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About 2 decades ago (late 90s/early 00s), when I was still in high school, I opened up social media accounts online. Over the course of a few years and using these social media platforms, I posted personally-identifying information about myself online.

Today, an old friend contacted me to inform me that someone is stalking me and had used those ancient social media platforms to dig up real-world details about my self. Quite honestly, I find this absolutely mortifying.

I no longer have access to the social media accounts where I posted those things. I also no longer have access to the email boxes that I had tied to those accounts, and my old e-mail provider (yahoo) has 100% completely denied helping me with getting access to them.

I am an adult with a professional career in software engineering now. As I reviewed my old social media accounts, I have experienced extreme self-apprehension about my mid-teenage'ed self's online persona. The information that I posted as a kid was extremely ... well, it does not reflect well on me, nor do they reflect the world views I hold today.

I am much wiser now. I know that by posting PII online as a kid that I had unwittingly set myself up for this scenario. I didn't know better at the time, but one thing is for certain; it has to go. If this information is weaponized against me, it could be used to sink my career and relationships with people around me. And yet, I have no ability to clean up that old stuff, simply because I no longer have the account credentials required to do so.

Short of changing my name and moving across the world to take on a new identity, what can I do to prevent/mitigate the damage that a malicious third-party could do if they weaponize my info?

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    Did you contact the social media companies operating those sites ? While you may have lost control of the associated E-mail account, you still have the ability to prove your identity. A manual review of your case should be possible.
    – Kate
    May 21, 2020 at 14:51

3 Answers 3

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You may have legal avenues that you can leverage, based on the which country you reside in.

If you live in a country that is part of the European Union or United Kingdom (GDPR still is applicable in the UK), you could try to leverage the use of GDPR (General Data Protection Regulation). Basically with GDPR, you have a legal right to request the erasure of information that you deem is personal information about you on the internet. It basically can be inferred as the right to be forgotten, however there are a few exceptions.

If you live in the state of California in the US, according to California Civil Code §§ 1798.100 through 1798.198 (California Consumer Privacy Act (“CCPA”)), you also have the legal right to ask for the removal of personal information. There are exceptions to where the CCPA does not apply.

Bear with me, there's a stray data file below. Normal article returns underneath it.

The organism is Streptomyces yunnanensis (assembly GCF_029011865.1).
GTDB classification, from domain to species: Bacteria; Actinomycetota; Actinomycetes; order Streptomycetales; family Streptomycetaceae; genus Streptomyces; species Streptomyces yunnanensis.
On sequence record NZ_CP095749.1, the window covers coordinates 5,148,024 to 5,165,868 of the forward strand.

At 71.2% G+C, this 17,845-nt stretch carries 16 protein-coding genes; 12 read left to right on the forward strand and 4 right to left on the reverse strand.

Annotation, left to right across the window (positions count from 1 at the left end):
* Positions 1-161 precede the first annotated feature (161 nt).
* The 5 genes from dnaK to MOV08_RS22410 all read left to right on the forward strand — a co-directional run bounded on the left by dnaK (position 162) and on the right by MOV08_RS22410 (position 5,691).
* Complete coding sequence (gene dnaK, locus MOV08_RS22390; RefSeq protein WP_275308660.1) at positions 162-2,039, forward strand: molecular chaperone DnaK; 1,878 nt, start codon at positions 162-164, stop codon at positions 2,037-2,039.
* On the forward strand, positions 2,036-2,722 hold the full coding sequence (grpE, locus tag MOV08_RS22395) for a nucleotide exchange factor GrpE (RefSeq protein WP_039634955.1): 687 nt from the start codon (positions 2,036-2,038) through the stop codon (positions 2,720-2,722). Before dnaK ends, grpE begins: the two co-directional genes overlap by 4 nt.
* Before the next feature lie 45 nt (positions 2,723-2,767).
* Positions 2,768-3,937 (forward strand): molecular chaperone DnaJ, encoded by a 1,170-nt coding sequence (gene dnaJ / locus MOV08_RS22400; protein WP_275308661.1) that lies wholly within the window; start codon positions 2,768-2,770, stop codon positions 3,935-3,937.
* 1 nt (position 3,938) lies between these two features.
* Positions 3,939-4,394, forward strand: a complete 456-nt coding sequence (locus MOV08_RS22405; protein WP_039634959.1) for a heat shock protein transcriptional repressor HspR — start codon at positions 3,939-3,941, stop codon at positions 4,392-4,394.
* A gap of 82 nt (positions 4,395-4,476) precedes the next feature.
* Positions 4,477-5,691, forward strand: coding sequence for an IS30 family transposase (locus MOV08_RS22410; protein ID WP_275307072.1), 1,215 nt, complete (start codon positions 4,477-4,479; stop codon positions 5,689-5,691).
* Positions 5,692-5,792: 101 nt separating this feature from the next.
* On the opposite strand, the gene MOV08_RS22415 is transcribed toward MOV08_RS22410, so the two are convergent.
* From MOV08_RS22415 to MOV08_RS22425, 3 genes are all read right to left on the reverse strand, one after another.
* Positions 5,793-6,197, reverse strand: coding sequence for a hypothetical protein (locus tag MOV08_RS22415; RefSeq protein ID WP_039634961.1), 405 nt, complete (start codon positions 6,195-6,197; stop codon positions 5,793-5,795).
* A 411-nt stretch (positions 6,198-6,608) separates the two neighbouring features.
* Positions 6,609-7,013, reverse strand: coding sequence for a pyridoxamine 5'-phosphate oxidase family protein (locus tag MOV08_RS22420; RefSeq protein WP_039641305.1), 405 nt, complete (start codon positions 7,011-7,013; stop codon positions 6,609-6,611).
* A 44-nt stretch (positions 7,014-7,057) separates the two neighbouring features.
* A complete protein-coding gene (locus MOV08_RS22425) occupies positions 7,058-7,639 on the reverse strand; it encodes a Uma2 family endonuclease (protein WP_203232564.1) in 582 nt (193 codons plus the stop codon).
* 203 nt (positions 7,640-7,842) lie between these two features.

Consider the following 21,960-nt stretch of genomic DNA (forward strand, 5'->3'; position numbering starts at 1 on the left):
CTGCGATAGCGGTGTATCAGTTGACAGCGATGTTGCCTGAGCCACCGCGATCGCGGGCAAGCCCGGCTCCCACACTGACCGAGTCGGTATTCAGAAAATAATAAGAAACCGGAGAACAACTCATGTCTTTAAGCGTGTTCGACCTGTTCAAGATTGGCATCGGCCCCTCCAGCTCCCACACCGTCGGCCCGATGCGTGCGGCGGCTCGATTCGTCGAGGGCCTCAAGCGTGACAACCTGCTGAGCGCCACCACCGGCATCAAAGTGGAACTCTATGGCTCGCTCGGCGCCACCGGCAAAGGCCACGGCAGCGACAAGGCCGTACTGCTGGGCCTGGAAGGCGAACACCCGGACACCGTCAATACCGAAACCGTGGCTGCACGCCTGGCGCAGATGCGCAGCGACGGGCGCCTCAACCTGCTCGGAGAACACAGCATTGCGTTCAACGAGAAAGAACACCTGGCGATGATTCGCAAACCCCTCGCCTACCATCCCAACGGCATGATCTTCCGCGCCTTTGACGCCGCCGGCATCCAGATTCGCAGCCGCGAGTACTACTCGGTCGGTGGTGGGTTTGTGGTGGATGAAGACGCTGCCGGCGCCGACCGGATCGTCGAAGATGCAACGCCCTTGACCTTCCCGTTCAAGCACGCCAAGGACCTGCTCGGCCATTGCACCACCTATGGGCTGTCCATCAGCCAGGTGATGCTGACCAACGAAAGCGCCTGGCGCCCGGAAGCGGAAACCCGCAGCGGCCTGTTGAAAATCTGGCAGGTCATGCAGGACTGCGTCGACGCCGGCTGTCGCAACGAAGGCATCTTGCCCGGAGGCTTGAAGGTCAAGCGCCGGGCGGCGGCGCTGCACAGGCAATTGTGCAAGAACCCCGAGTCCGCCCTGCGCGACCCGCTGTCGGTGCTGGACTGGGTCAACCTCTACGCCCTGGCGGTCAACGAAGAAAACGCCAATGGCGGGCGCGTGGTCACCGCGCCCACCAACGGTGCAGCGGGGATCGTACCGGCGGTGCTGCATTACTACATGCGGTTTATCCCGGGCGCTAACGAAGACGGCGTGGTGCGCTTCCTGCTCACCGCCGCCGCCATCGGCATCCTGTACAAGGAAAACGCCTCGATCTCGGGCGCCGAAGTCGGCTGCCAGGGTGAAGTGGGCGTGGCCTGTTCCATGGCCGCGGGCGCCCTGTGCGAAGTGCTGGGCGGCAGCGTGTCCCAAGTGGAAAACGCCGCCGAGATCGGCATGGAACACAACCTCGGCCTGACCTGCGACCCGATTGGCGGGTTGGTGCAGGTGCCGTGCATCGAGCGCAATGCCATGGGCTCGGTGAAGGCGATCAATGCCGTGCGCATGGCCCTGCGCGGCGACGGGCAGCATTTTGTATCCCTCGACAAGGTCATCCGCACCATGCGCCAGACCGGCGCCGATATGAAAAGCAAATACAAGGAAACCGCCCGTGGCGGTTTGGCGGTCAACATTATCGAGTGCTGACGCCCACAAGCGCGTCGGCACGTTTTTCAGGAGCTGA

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  • This is going to be very difficult if the person cannot access their account or the associated email, as the OP stated. Requests like this require that the person be verified.
    – schroeder
    May 27, 2020 at 7:34
  • It depends if those social media account has a clear enough picture of him on there, and he still holds an passport from that time of the social media accounts (of course it would be expired by now). Although then he may have to prove that the old passport is his, and hopefully there is information in those accounts that may match his old passport. May 28, 2020 at 0:58
  • IF the social media accounts have processes that allow for things like passports. Verification is a real challenge.
    – schroeder
    May 28, 2020 at 7:15
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Social media accounts allows you to recover accounts or You may ask social media platform to bring down those accounts if you don't have access to the source of recovering like, lost access to registered email id for social media account. You may report the account and explain your situation in the tech support.

I have seen people reporting there own accounts on Facebook when they lost there mail password to recover Facebook account's password. Facebook allows this by the use of reporting compromised accounts. Although I recommend to reach out to social media's support first, If no response is received then take steps to flag or report account.

There are also social media brute forcing tools available but your situation refers to bringing the information down which harms you career, so I will neither name/suggest those tools nor do I see a need to use them.

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You could always do what the politicians and governments do, which is to put out fake incriminating information about your past that looks good enough to be believed, but is easily disproved if someone digs deeper in to it. You know, there is some major flaw in it like you were in two far away places at the same time, or a picture has been photoshoped just badly enough so that it can be shown to be fake but only when analyzed. Then deliberately spread this information all around yourself. Even accidentally on purpose feed it to the person who is stalking you.

Now most everyone will not believe what is said about you.

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